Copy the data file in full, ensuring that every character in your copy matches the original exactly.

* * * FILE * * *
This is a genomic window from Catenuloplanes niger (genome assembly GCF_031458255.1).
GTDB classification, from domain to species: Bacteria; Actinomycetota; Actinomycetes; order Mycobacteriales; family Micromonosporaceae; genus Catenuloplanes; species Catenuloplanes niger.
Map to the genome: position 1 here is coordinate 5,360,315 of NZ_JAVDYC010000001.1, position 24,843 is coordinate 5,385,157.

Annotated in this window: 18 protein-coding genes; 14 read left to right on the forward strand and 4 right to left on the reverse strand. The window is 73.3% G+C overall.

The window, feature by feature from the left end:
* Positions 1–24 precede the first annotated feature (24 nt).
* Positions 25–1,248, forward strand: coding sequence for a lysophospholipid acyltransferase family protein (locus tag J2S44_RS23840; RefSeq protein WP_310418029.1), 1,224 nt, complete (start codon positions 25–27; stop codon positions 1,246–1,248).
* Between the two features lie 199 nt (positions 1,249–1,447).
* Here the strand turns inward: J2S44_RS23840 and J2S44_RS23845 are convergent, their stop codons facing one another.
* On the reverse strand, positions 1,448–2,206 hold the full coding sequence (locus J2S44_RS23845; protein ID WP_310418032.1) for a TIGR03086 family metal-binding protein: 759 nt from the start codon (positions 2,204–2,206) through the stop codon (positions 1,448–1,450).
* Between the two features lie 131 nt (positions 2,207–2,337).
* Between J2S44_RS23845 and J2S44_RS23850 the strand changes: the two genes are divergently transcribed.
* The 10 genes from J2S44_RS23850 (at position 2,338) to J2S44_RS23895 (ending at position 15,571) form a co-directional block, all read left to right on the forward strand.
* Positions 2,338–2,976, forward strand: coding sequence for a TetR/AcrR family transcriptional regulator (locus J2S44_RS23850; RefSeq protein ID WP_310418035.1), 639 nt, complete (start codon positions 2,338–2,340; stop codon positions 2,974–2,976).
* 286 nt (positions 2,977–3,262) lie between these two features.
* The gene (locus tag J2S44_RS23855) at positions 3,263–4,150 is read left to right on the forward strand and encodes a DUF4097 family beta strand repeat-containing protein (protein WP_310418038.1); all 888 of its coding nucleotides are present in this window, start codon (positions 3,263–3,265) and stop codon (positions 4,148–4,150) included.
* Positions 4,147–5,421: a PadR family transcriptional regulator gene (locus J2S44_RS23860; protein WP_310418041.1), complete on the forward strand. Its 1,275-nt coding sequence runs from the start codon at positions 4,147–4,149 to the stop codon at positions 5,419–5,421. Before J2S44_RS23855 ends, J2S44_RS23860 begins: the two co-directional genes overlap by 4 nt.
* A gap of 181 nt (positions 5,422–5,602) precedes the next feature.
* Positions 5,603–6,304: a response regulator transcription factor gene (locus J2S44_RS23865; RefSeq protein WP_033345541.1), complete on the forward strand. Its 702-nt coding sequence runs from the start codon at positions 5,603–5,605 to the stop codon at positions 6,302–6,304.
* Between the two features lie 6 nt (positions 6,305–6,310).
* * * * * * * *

This is a genomic window from Catenuloplanes niger (genome assembly GCF_031458255.1).
GTDB classification, from domain to species: Bacteria; Actinomycetota; Actinomycetes; order Mycobacteriales; family Micromonosporaceae; genus Catenuloplanes; species Catenuloplanes niger.
Map to the genome: position 1 here is coordinate 5,360,315 of NZ_JAVDYC010000001.1, position 24,843 is coordinate 5,385,157.

Annotated in this window: 18 protein-coding genes; 14 read left to right on the forward strand and 4 right to left on the reverse strand. The window is 73.3% G+C overall.

The window, feature by feature from the left end:
* Positions 1–24 precede the first annotated feature (24 nt).
* Positions 25–1,248, forward strand: coding sequence for a lysophospholipid acyltransferase family protein (locus tag J2S44_RS23840; RefSeq protein WP_310418029.1), 1,224 nt, complete (start codon positions 25–27; stop codon positions 1,246–1,248).
* Between the two features lie 199 nt (positions 1,249–1,447).
* Here the strand turns inward: J2S44_RS23840 and J2S44_RS23845 are convergent, their stop codons facing one another.
* On the reverse strand, positions 1,448–2,206 hold the full coding sequence (locus J2S44_RS23845; protein ID WP_310418032.1) for a TIGR03086 family metal-binding protein: 759 nt from the start codon (positions 2,204–2,206) through the stop codon (positions 1,448–1,450).
* Between the two features lie 131 nt (positions 2,207–2,337).
* Between J2S44_RS23845 and J2S44_RS23850 the strand changes: the two genes are divergently transcribed.
* The 10 genes from J2S44_RS23850 (at position 2,338) to J2S44_RS23895 (ending at position 15,571) form a co-directional block, all read left to right on the forward strand.
* Positions 2,338–2,976, forward strand: coding sequence for a TetR/AcrR family transcriptional regulator (locus J2S44_RS23850; RefSeq protein ID WP_310418035.1), 639 nt, complete (start codon positions 2,338–2,340; stop codon positions 2,974–2,976).
* 286 nt (positions 2,977–3,262) lie between these two features.
* The gene (locus tag J2S44_RS23855) at positions 3,263–4,150 is read left to right on the forward strand and encodes a DUF4097 family beta strand repeat-containing protein (protein WP_310418038.1); all 888 of its coding nucleotides are present in this window, start codon (positions 3,263–3,265) and stop codon (positions 4,148–4,150) included.
* Positions 4,147–5,421: a PadR family transcriptional regulator gene (locus J2S44_RS23860; protein WP_310418041.1), complete on the forward strand. Its 1,275-nt coding sequence runs from the start codon at positions 4,147–4,149 to the stop codon at positions 5,419–5,421. Before J2S44_RS23855 ends, J2S44_RS23860 begins: the two co-directional genes overlap by 4 nt.
* A gap of 181 nt (positions 5,422–5,602) precedes the next feature.
* Positions 5,603–6,304: a response regulator transcription factor gene (locus J2S44_RS23865; RefSeq protein WP_033345541.1), complete on the forward strand. Its 702-nt coding sequence runs from the start codon at positions 5,603–5,605 to the stop codon at positions 6,302–6,304.
* Between the two features lie 6 nt (positions 6,305–6,310).